At Radio Oxford he met and (in 1973) married Mari Prichard, the daughter of Caradog Prichard, the Welsh poet. They had two daughters, Clare and Kate, and were a conspicuously happy family. Humphrey and Mari together produced a literary anthology of writings on the River Thames (A Thames Companion) in 1975, and Humphrey's first solo book appeared two years later. It was a biography of his Oxford neighbour J.R.R. Tolkien, written when The Lord of the Rings had spawned a thousand student-hovel posters but not the global industry it enjoys today.

In an odd move, a year later, he recycled the Tolkien life to include the rest of the Inklings clique and chart their joint fortunes and their meetings in Magdalen College and the Eagle & Child pub; The Inklings won him the Somerset Maugham Award. His prize-winning life of W.H. Auden followed in 1981.

Then, when his daughters were becoming young readers, Carpenter took a six-year sabbatical from biography to concentrate on children's writing. His The Oxford Companion to Children's Literature (1984), again co-edited with Mari, became a classic work, as did Secret Gardens (1985), his study of the "golden age" of Lear, Carroll, Milne, Hodgson Burnett and their contemporaries. He also began writing a series of books for children starring Mr Majeika, a schoolteacher whose former status as a wizard keeps disrupting his classes; it was a kind of prototypical Harry Potter, though on a much smaller scale.

The flow of biographies restarted - Geniuses Together: American writers in Paris in the 1920s (1987), A Serious Character: the life of Ezra Pound (1988), The Brideshead Generation (1989), Benjamin Britten (1992) - and were well-reviewed but not especially lucrative. When Carpenter hit the jackpot, it was in the middle of a storm of controversy. Robert Runcie - The Reluctant Archbishop, his biography of the former Archbishop of Canterbury, came out in 1996 and was denounced by its own subject.

Although Dr Runcie had approached Carpenter as a willing subject, had met him on 25 occasions and willingly talked into a tape-recorder for five years, he objected to certain "very private conversations" being made public - such as his fear that gay priests would "stab him in the back"; that he thought Diana, Princess of Wales "a scheming actress" and that he knew about the Prince of Wales's affair with Camilla Parker-Bowles before it was general knowledge.

Runcie was mortified and asked the author to shelve the book. He refused and was abused in the press as "an absolute rat". A.N. Wilson called him a man of "hyper-energy and personal dirtiness. . . in every sense a stinker". Carpenter, who made at least £100,000 from serial rights, was unrepentant. About the money he said, "I regard it as a little windfall in the middle of what has, frankly, been a very hardworking life."

More controversy followed with his 1998 life of Dennis Potter, the televison dramatist, which claimed that Potter had made use of prostitutes. The Potter family, not surprisingly, complained. Once again Carpenter was unrepentant. He'd been through worse with the families of Tolkien and Britten. He developed, in these later years, a carapace of indifference to the cavils of interested parties, arguing that the events of a life are the truth of a life, no matter how inconvenient. Unlike many biographers, he could be judgemental about his subjects. About Spike Milligan, his last biographee, he muttered to me, "Not a very nice man at all".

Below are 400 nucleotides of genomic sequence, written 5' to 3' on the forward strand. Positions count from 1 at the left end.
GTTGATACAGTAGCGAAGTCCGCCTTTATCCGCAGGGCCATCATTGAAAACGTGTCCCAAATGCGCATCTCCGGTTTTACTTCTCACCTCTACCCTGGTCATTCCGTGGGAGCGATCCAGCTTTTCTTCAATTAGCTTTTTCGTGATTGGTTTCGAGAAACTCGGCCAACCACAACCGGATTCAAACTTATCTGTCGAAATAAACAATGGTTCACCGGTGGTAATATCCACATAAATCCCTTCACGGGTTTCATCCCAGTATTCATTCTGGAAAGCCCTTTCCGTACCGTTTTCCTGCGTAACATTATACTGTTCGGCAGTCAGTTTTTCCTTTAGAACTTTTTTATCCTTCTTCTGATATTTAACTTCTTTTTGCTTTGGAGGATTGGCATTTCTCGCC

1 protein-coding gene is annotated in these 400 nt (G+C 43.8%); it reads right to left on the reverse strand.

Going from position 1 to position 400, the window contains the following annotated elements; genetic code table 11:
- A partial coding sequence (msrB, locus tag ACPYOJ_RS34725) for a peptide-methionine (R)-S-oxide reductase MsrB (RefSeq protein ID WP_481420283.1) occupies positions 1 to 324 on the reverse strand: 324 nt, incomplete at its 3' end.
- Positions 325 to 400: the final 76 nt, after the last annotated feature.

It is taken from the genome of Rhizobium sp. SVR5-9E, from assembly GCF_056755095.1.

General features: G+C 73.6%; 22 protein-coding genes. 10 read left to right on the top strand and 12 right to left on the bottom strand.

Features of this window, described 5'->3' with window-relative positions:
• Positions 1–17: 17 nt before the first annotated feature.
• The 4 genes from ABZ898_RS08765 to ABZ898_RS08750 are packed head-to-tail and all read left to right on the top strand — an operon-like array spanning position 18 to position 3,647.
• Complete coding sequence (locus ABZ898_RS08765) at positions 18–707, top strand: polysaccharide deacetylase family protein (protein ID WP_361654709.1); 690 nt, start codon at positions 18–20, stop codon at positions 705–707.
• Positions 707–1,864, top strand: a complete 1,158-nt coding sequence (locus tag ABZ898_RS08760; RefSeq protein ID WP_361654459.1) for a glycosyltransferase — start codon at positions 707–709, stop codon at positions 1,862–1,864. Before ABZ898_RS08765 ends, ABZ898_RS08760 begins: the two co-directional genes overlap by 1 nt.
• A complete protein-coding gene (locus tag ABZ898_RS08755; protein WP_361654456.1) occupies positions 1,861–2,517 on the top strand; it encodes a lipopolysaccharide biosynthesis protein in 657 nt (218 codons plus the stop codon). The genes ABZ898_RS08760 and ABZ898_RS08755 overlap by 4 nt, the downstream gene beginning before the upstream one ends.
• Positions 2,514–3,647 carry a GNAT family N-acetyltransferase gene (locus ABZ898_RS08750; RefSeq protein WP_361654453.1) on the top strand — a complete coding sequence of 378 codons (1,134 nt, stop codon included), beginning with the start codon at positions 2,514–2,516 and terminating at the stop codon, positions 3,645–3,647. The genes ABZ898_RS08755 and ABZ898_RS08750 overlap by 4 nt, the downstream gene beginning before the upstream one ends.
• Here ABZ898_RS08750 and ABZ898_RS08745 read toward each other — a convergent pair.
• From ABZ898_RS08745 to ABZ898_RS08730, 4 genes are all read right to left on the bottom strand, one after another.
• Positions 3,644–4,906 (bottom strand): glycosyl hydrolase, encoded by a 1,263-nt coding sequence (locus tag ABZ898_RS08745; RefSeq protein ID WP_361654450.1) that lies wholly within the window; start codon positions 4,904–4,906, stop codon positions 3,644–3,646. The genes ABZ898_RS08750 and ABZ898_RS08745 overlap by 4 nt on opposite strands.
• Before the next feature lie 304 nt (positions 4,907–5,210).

Humphrey Carpenter, on the other hand, was an extremely nice man, the kind of life-enhancing enthusiast at whom you extend your hands, as to a radiator. Shambolic but intensely focused, industrious but lighthearted, he never stopped finding details of human behaviour that amused him, then passing them on for the amusement of all. He humanised the reputations of all his subjects. And he saw the world of literature as a gigantic Valhalla, at which he wanted to be not just a participant, but the impresario at the head of the table, leading the toasts. This paragraph, from the foreword to Geniuses Together, offers a hint of his dreams:

"I went to a marvellous party," runs the first line of a Noel Coward song, and evidently that was how it felt to have been a young American writer - or would-be writer - in the Montparnasse district of Paris after the

First World War. It is hard to read about life in "the Quarter", as they all called Montparnasse, without wishing to have tasted it oneself - to have bumped into Ernest Hemingway in a bar, to have drunk away the night with Robert McAlmon, to have been caught up in the intrigues of the expatriates and participated in their long fiesta.

It was far from being the most productive "movement" in literary history; but to live in Paris is always a delight, and to live there when life seems full of possibilities and tomorrow you might turn out to be a genius - well, to quote another song, "Who could ask for anything more?"

John Walsh